Thank you so much for the poem. I would love to publish it with one caveat, that you change the word “moron” to something else. Let me know what you think. Best, Jennifer

Paul Nelson <splabman@gmail.com>
12/26/16

to reJennifer
Hi Jennifer,

Thanks for your conditional acceptance of the poem. I understand your issue. The trouble is that the word morons is the tern Gene Wilder actually used in Blazing Saddles and it seems critical to quote him directly. Perhaps putting that word also in italics? What do you think?

reJennifer Bartlett
12/26/16

to me
HI Paul,

I read it carefully. Funny, I just watched Blazing Saddles yesterday. I see that you put the first part of the quote in italics but not the second part. If you want to leave off the word “moron’ and just say racists, that would be fine. Let me know. Do you need more of an explanation of my reasoning? Jennifer

Paul Nelson <splabman@gmail.com>
12/27/16

to reJennifer
Hi Jennifer,

Thanks for your care with this and no, an explanation is not necessary.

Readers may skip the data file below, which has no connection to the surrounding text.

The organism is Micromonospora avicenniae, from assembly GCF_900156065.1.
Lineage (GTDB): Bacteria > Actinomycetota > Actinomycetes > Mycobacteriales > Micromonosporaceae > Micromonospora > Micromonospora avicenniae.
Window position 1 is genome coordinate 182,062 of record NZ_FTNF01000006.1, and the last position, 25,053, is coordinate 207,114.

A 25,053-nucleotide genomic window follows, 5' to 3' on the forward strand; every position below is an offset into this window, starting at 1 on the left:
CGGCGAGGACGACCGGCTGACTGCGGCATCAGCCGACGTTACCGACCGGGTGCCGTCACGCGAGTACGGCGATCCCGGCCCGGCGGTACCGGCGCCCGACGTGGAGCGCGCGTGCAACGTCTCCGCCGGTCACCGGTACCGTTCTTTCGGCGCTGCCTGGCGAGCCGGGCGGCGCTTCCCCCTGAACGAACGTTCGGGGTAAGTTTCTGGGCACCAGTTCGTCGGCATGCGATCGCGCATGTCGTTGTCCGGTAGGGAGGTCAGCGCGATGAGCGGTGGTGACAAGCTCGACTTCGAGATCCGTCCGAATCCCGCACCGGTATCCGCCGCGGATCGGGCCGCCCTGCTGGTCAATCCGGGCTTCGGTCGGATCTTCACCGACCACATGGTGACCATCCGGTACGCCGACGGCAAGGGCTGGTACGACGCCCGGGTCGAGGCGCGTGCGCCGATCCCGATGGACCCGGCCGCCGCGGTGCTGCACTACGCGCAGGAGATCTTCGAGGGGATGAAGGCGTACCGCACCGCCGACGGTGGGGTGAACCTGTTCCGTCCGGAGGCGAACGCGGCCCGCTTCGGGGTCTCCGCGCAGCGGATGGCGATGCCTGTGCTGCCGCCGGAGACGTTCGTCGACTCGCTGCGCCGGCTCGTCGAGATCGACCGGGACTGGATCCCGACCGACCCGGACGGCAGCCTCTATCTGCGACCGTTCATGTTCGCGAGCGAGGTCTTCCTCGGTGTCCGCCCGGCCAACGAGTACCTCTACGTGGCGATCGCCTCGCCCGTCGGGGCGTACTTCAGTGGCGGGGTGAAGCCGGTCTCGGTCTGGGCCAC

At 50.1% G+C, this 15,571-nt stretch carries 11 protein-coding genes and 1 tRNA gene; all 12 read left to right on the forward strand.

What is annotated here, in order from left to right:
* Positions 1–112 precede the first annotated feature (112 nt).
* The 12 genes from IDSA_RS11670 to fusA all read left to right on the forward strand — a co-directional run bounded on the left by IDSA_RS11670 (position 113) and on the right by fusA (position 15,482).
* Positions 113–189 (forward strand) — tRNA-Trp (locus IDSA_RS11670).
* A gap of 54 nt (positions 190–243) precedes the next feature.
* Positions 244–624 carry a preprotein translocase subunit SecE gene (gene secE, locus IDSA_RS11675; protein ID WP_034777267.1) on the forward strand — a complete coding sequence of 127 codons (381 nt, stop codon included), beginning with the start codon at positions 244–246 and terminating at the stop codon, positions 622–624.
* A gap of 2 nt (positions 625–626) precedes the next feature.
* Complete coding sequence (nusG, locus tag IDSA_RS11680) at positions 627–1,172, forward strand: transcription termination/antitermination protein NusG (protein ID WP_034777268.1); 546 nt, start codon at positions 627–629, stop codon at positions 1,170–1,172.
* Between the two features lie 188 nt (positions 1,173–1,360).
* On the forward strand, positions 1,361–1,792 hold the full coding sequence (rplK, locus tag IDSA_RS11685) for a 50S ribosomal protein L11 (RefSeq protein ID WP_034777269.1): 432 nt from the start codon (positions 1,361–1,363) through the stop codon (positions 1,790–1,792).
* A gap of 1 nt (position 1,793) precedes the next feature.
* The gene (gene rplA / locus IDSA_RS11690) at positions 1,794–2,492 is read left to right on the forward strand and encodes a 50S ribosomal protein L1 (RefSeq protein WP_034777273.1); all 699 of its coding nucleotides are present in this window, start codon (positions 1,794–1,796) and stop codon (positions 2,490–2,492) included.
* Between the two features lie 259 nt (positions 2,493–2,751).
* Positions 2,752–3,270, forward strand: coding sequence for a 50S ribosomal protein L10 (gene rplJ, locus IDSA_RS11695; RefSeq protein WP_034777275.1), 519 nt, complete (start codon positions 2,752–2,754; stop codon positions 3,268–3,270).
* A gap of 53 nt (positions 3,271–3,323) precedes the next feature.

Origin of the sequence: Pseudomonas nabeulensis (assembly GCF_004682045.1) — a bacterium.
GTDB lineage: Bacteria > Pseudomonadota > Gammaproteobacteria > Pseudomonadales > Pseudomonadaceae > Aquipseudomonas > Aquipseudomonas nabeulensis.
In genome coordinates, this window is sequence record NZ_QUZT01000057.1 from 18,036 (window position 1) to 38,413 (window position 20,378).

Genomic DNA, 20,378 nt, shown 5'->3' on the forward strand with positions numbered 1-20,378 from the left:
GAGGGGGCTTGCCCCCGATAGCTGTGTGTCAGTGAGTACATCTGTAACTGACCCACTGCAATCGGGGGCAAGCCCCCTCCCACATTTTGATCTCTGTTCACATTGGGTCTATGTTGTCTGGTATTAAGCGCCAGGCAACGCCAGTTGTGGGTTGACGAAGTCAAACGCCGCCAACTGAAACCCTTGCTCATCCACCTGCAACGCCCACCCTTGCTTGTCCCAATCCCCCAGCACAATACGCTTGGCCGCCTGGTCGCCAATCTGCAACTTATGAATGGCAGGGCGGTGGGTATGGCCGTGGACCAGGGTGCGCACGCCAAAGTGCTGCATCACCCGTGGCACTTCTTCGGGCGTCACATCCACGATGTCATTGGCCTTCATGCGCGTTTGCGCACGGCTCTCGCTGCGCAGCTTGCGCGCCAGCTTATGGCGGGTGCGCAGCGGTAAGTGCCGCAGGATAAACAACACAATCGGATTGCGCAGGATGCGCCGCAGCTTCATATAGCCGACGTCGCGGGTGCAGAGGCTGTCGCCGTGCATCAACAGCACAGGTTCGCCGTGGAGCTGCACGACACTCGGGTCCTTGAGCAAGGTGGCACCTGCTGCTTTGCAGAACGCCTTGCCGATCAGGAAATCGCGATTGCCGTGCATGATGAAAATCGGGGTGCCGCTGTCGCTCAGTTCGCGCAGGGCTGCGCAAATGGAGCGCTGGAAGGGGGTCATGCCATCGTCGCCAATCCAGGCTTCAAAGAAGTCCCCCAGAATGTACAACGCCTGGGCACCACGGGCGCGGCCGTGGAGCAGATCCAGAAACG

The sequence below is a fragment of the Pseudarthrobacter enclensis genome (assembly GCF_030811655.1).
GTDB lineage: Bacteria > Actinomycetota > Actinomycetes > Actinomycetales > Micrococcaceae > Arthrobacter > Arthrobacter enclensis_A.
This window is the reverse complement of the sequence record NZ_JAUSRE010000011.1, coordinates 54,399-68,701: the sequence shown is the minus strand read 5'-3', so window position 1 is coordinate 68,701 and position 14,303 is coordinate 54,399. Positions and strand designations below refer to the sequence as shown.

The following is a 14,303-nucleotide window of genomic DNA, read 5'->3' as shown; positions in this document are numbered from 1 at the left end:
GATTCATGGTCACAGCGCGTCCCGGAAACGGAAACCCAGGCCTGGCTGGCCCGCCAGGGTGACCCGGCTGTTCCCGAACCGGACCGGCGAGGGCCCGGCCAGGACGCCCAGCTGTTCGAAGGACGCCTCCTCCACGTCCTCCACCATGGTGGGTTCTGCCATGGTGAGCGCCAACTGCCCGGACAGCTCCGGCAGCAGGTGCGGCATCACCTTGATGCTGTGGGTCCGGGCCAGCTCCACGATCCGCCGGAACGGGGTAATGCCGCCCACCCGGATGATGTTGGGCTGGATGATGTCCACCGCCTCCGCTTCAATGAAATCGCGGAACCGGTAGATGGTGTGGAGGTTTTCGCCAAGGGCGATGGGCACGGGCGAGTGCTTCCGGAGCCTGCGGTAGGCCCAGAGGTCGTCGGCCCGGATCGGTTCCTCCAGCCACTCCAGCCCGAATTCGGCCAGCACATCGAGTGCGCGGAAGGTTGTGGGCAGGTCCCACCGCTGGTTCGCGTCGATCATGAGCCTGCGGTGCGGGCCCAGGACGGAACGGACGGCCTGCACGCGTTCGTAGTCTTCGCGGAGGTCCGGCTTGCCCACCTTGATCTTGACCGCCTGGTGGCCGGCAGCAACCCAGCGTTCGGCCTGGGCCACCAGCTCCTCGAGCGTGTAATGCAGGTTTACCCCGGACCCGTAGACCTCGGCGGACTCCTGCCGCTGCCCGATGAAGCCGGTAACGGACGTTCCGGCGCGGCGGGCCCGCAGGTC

Were we to italicize the phrase “racist morons” and put a note at the end of the poem that it is a direct quote from Gene Wilder from Blazing Saddles, would that satisfy your concerns? I think the parallels between that time (fictionalized but with a lot of truth) and our own Trump era have a lot in common, but I bow to your decision to withhold publication if those suggested tweaks are found to be inadequate with no hard feelings on my end.

Wishing you good health and much happiness and prosperity in the coming year.

Sincerely,

Paul

reJennifer Bartlett
12/28/16 (13 days ago)

to me
Hi Paul,

Thank you for the nice email, and thank you for being so kind.

I decided not to publish the poem. I am, by no means a politically correct person, but I think ableist language has been in circulation for too long and too vastly. It’s pretty constant. As an editor, I don’t mean to censor people, but i do want to put forth work that completely reconfigures American’s perceptions of, say, “morons.” And I guess that includes quotes from other people.